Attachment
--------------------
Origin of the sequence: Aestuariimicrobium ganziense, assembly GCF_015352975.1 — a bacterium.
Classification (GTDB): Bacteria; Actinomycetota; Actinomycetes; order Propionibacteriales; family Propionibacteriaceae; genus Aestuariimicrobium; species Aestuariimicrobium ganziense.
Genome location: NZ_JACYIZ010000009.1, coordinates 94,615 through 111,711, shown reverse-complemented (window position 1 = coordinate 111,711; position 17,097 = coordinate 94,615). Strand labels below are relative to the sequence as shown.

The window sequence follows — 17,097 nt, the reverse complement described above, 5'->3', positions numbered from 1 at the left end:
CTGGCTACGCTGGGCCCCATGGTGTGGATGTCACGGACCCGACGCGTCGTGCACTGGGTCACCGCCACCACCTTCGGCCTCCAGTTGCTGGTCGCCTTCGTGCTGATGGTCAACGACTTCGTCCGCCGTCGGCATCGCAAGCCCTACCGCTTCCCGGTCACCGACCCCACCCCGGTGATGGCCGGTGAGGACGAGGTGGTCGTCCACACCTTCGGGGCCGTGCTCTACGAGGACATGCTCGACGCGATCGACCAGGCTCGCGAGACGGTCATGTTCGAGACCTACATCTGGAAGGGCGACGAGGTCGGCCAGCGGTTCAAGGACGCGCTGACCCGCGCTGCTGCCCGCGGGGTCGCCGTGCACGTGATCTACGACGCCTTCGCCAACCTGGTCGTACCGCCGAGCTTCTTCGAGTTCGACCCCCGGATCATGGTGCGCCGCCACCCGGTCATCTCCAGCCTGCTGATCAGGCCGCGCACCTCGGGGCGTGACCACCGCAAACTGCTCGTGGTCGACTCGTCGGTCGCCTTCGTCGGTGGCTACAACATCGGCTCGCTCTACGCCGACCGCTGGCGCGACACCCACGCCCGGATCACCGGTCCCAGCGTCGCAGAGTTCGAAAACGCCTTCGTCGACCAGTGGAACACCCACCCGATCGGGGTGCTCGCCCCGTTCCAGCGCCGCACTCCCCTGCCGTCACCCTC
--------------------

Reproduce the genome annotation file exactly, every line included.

Origin of the sequence: Aestuariimicrobium ganziense, assembly GCF_015352975.1 — a bacterium.
Classification (GTDB): Bacteria; Actinomycetota; Actinomycetes; order Propionibacteriales; family Propionibacteriaceae; genus Aestuariimicrobium; species Aestuariimicrobium ganziense.
Genome location: NZ_JACYIZ010000009.1, coordinates 94,615 through 111,711, shown reverse-complemented (window position 1 = coordinate 111,711; position 17,097 = coordinate 94,615). Strand labels below are relative to the sequence as shown.

The window sequence follows — 17,097 nt, the reverse complement described above, 5'->3', positions numbered from 1 at the left end:
CTGGCTACGCTGGGCCCCATGGTGTGGATGTCACGGACCCGACGCGTCGTGCACTGGGTCACCGCCACCACCTTCGGCCTCCAGTTGCTGGTCGCCTTCGTGCTGATGGTCAACGACTTCGTCCGCCGTCGGCATCGCAAGCCCTACCGCTTCCCGGTCACCGACCCCACCCCGGTGATGGCCGGTGAGGACGAGGTGGTCGTCCACACCTTCGGGGCCGTGCTCTACGAGGACATGCTCGACGCGATCGACCAGGCTCGCGAGACGGTCATGTTCGAGACCTACATCTGGAAGGGCGACGAGGTCGGCCAGCGGTTCAAGGACGCGCTGACCCGCGCTGCTGCCCGCGGGGTCGCCGTGCACGTGATCTACGACGCCTTCGCCAACCTGGTCGTACCGCCGAGCTTCTTCGAGTTCGACCCCCGGATCATGGTGCGCCGCCACCCGGTCATCTCCAGCCTGCTGATCAGGCCGCGCACCTCGGGGCGTGACCACCGCAAACTGCTCGTGGTCGACTCGTCGGTCGCCTTCGTCGGTGGCTACAACATCGGCTCGCTCTACGCCGACCGCTGGCGCGACACCCACGCCCGGATCACCGGTCCCAGCGTCGCAGAGTTCGAAAACGCCTTCGTCGACCAGTGGAACACCCACCCGATCGGGGTGCTCGCCCCGTTCCAGCGCCGCACTCCCCTGCCGTCACCCTC